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From: Vladimir Prus (ghost_at_[hidden])
Date: 2002-09-19 05:58:06

Beman Dawes wrote:

> >This still sounds strange to me. Your example for windows makes perfect
> >sense, but the POSIX example is odd. Let's assume, in your example
> >above, that p3 is also created from system specific path. Then
> >
> > (p1 << p2).file_path()
> >and
> > (p1 << p3).file_path()
> >
> >would be equal, althought p2 and p2 were created from radically
> >different system specific paths. I think it should be either error, or
> >those two file paths should not be the same.
> Earlier path designs tried to trap more errors early, but that had a
> serious downside: the only way to do so portably was for a path object
> to keep track of whether it represents a directory or a file. This
> because on some operating systems the rules for file path and directory
> path validity are different. This made the library much harder to use
> (more rules to remember), and made the code uglier (decorators saying in
> effect "treat this as a file" or "treat this as a directory".

I'm not proposing such elaborate checks. I'm thinking about using <<
when second argument is absolute path, that is, path with has
system-specific root in it.

> Remember that path objects are not ends unto themselves; they are just a
> means to communicate paths to the operational functions that actually
> perform I/O. If the path is wrong in a way that makes it invalid, those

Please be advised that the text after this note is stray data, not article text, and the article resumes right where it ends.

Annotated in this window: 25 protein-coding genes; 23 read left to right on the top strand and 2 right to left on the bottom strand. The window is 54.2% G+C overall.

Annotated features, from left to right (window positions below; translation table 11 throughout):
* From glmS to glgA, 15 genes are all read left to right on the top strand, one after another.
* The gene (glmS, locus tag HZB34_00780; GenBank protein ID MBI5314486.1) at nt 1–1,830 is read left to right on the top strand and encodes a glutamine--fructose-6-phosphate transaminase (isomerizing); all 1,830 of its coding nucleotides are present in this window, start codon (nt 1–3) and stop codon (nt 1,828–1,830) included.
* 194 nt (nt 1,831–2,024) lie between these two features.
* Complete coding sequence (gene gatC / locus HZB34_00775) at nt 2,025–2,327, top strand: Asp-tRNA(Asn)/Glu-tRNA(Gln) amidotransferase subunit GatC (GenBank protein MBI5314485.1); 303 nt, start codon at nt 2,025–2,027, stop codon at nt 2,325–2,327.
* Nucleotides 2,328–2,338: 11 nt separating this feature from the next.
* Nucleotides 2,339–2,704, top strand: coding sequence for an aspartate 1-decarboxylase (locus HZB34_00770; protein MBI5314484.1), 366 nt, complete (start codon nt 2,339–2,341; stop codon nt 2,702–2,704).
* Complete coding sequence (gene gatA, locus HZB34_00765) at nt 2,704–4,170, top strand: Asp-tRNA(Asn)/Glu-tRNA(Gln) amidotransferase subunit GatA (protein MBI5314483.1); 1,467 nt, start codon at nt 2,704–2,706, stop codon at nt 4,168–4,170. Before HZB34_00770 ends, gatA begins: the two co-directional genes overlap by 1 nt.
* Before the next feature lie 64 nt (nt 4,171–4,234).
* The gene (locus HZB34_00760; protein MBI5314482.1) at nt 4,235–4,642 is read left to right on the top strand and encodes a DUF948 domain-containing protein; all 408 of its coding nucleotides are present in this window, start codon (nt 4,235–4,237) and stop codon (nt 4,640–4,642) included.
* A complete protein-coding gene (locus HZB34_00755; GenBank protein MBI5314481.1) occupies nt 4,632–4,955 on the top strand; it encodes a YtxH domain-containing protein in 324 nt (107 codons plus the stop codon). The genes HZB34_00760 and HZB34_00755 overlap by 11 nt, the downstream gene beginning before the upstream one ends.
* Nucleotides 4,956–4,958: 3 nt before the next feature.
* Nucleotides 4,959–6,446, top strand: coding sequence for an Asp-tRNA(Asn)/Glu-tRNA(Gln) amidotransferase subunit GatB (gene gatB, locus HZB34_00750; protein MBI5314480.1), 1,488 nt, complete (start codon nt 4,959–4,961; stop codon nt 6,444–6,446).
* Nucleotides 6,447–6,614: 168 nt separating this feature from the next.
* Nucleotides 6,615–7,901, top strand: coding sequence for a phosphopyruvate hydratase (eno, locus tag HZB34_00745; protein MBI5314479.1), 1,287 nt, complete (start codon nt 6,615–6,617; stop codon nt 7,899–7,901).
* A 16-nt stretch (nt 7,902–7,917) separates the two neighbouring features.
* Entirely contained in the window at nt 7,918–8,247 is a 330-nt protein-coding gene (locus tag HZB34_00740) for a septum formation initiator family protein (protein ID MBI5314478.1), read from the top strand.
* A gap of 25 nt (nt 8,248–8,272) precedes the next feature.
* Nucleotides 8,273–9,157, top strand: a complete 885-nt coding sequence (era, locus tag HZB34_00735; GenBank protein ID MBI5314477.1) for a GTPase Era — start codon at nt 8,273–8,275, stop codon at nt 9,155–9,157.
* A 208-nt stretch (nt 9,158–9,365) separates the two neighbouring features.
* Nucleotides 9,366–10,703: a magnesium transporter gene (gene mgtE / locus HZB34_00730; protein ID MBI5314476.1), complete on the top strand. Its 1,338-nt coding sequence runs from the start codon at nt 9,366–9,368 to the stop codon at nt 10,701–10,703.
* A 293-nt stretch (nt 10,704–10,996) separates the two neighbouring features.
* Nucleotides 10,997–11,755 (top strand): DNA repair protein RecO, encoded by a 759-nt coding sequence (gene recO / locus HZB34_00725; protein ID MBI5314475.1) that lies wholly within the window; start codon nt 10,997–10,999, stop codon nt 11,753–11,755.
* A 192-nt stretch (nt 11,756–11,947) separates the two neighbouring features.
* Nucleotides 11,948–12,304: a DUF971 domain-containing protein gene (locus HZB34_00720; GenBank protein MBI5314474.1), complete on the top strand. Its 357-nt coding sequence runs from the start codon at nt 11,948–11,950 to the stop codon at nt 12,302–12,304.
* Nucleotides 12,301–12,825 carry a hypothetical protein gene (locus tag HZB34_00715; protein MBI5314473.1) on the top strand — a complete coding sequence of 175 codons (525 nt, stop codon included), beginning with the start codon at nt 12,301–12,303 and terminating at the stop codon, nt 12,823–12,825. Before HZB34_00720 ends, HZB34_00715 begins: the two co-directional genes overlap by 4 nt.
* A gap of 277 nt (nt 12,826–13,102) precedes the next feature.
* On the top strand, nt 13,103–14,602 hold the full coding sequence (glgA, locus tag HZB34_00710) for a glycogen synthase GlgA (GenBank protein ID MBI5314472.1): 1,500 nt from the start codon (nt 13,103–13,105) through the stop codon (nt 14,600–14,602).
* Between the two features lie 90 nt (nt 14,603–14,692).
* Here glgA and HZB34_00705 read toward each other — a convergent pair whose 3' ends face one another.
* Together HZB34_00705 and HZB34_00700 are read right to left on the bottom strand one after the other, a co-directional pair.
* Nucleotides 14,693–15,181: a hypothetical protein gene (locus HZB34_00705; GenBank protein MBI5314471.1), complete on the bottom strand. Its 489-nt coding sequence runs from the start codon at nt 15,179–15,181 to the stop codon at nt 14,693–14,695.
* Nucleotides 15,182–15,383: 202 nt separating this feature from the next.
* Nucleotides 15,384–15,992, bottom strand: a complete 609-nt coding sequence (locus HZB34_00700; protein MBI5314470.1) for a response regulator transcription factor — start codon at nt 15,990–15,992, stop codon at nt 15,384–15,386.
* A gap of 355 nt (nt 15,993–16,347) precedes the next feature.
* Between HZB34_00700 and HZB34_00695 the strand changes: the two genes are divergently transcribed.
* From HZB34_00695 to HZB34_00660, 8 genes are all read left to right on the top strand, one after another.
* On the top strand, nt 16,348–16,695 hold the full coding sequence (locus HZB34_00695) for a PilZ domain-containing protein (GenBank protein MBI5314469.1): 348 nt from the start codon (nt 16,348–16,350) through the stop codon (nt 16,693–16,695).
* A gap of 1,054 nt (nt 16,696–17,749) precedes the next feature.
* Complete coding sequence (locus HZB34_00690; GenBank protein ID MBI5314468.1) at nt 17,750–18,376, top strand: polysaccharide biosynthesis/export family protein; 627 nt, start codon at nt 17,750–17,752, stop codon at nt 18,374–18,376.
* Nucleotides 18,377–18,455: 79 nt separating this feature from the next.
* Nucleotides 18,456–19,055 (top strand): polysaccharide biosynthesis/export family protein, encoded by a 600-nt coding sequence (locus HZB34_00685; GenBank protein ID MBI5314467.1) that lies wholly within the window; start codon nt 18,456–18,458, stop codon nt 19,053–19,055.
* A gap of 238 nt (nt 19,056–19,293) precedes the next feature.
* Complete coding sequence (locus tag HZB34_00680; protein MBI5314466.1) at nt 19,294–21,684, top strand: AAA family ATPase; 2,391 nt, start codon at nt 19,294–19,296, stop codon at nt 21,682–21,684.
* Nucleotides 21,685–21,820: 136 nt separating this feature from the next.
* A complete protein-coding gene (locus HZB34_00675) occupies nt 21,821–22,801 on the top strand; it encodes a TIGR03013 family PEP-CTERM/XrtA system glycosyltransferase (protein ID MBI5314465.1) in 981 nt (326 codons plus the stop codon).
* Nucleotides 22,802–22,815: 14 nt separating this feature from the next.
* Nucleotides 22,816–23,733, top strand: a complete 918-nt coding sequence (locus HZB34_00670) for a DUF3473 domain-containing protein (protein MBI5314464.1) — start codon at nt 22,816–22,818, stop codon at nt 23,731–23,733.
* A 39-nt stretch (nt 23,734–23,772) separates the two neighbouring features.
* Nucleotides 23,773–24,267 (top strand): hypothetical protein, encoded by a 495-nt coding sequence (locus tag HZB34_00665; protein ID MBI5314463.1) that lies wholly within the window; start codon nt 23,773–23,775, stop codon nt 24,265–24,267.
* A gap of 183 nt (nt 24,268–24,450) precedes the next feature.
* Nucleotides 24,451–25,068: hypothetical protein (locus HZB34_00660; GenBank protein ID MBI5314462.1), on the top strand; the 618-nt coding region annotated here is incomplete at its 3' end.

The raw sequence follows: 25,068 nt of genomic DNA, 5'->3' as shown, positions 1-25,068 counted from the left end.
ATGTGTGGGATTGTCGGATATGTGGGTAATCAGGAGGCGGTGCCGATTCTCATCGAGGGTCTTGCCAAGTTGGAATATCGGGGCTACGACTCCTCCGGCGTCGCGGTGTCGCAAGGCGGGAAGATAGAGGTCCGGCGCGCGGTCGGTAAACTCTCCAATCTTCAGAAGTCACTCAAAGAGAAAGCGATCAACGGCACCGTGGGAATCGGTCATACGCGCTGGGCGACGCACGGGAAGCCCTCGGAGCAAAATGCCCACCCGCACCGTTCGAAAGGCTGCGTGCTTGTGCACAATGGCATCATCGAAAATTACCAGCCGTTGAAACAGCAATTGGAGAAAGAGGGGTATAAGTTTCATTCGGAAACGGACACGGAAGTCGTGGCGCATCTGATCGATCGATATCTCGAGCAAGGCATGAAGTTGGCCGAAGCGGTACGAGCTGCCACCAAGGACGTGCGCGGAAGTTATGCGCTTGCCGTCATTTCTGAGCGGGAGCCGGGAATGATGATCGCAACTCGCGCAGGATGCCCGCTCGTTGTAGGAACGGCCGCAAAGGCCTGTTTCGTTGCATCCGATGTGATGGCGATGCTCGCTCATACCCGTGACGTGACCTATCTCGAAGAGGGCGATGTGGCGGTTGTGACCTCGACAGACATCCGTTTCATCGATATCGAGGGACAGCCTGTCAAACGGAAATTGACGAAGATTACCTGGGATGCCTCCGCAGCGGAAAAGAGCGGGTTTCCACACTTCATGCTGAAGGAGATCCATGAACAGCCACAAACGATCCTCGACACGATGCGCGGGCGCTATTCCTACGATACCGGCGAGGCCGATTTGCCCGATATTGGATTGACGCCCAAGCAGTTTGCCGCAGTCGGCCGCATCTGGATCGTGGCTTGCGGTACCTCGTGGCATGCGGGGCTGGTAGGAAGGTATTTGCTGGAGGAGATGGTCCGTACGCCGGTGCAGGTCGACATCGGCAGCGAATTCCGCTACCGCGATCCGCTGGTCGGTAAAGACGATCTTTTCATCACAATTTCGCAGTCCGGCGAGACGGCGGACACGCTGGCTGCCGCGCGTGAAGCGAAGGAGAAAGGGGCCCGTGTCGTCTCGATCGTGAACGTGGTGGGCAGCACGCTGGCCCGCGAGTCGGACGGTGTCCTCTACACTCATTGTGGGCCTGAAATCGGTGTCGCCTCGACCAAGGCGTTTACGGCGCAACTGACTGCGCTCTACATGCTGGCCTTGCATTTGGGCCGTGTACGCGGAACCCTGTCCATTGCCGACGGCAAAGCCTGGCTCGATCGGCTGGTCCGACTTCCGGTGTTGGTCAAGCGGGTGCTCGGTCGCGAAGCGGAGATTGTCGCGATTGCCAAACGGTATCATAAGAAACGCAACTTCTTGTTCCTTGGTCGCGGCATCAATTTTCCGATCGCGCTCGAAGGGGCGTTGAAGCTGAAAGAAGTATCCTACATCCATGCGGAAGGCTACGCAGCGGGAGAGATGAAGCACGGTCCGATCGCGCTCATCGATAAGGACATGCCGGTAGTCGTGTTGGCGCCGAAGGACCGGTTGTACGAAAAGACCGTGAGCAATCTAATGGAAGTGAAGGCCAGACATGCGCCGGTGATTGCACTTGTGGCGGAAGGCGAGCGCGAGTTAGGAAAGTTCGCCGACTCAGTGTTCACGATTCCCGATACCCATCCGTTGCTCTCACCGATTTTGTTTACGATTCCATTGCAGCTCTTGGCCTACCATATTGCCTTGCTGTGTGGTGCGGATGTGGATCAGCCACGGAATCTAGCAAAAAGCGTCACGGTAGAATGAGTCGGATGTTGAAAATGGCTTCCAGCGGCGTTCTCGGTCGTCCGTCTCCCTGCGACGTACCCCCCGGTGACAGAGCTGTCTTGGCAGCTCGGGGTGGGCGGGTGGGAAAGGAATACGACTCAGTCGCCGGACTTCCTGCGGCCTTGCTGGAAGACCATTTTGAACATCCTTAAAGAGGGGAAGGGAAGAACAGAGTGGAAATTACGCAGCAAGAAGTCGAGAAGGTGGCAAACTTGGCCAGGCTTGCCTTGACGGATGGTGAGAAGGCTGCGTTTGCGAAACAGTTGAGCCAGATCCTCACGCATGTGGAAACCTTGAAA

> functions will report an error. So it isn't really a question of
> detecting errors or not, but rather at what point the errors are detected. >
> If anyone has ideas to tighten the specs on path so that more errors can
> be detected, that's great as long as it doesn't make the interface
> harder to use portably.

After some thoughts I believe that allowing system specific root in
second argument of << leads to trouble. Consider windows case

   c: << /foo = c:/foo
   c: << foo = c:foo
   c:foo << /foo = c:foo/foo
   c:foo << c:foo = c:foo/c:foo

The first case is ok. The second... I'm not sure. Results of the last
two are just useless. In fact, you think if you stick to simple semantic
of "<<" (which I think is good), then you should disallow
system-specific roots in second argument, because most of the time it
would require special handling. I think with 'absolute' root in paths
will not be needed.

It means that if I do

   p1 << p2

p2 is always a relative path -- which is reasonable to me. You pull
system specific component into some 'base' path and then add relative paths.

I think the check is better added, because currently system root in
second arguments works only in one case, ("c:" << "/foo") on windows,
and given wrong results in all others.

- Volodya

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